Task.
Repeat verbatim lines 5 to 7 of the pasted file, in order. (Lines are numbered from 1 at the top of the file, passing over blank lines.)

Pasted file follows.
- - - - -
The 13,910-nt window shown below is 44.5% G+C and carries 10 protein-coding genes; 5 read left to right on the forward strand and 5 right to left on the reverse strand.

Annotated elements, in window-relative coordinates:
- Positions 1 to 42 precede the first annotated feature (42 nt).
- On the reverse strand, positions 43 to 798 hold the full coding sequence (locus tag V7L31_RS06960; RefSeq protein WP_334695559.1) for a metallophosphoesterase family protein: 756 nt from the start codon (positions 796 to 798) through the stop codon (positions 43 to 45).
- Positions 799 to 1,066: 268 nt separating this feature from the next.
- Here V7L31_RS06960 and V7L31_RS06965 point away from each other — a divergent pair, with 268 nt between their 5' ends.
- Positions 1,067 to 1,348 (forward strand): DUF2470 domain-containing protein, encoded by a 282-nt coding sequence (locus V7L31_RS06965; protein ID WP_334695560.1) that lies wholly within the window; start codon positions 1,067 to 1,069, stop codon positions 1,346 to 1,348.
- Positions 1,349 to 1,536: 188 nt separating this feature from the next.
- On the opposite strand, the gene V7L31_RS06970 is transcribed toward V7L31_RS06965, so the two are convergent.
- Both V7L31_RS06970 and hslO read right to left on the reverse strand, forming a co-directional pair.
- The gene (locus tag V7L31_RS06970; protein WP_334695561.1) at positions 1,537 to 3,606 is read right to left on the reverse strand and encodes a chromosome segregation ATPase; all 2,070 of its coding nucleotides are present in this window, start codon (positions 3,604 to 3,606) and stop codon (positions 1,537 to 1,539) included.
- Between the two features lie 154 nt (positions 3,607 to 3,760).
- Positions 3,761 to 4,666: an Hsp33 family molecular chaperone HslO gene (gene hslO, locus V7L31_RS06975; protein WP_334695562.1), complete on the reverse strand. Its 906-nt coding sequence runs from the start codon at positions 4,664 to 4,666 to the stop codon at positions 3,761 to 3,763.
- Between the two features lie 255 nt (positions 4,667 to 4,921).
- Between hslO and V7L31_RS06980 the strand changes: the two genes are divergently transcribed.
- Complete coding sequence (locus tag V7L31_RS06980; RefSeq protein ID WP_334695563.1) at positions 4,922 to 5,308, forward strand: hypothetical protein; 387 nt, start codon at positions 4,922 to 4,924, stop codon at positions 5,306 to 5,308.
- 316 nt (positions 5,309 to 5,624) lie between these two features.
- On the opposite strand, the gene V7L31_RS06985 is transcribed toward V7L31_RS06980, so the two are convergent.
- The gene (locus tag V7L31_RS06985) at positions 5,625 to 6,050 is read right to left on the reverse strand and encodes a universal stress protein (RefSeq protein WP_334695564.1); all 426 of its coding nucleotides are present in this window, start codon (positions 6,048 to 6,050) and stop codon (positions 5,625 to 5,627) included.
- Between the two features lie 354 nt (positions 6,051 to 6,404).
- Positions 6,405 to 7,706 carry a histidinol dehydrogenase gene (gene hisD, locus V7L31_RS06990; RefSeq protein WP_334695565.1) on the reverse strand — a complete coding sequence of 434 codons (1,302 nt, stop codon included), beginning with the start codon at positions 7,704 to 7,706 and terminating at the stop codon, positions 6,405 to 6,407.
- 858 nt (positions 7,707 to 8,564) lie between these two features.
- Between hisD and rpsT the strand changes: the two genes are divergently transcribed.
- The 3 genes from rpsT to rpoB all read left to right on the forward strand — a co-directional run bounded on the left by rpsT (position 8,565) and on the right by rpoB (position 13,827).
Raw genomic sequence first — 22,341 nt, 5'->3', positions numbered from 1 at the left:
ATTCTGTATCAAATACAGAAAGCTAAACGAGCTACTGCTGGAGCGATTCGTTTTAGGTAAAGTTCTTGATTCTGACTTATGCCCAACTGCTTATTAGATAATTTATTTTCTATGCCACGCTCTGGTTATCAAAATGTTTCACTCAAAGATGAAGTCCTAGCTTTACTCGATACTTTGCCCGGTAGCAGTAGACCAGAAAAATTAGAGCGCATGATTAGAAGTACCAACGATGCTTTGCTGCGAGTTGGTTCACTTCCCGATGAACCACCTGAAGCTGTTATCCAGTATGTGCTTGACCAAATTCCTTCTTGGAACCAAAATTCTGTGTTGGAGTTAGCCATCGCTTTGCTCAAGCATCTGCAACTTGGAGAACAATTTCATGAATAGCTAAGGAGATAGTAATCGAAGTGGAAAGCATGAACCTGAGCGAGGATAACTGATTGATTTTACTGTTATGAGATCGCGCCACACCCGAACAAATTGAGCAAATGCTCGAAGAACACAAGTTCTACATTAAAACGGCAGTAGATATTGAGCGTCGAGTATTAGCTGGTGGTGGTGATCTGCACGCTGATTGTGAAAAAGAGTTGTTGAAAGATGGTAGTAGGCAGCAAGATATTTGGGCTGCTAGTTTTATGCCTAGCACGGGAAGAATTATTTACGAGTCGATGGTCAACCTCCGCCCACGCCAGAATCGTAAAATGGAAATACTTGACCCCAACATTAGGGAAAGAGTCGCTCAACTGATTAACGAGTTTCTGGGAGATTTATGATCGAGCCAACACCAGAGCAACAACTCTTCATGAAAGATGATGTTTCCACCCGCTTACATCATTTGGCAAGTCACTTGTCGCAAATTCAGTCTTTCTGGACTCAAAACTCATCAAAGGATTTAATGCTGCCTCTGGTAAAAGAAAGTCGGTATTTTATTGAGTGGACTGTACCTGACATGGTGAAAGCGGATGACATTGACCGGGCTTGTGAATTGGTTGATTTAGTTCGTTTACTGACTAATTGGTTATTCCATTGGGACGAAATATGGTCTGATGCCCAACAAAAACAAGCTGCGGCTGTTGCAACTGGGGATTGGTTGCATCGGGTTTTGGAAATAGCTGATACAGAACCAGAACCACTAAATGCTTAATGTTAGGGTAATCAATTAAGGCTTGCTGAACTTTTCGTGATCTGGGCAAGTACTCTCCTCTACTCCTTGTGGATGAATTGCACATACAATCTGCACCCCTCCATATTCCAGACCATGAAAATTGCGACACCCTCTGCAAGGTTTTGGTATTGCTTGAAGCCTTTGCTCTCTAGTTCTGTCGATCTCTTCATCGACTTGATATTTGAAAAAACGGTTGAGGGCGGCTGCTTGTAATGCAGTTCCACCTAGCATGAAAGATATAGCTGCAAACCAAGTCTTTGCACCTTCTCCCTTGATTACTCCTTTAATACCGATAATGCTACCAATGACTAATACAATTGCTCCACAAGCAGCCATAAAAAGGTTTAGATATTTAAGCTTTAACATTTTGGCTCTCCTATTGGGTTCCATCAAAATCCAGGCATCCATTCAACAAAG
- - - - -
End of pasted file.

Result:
- Positions 799 to 1,066: 268 nt separating this feature from the next.
- Here V7L31_RS06960 and V7L31_RS06965 point away from each other — a divergent pair, with 268 nt between their 5' ends.
- Positions 1,067 to 1,348 (forward strand): DUF2470 domain-containing protein, encoded by a 282-nt coding sequence (locus V7L31_RS06965; protein ID WP_334695560.1) that lies wholly within the window; start codon positions 1,067 to 1,069, stop codon positions 1,346 to 1,348.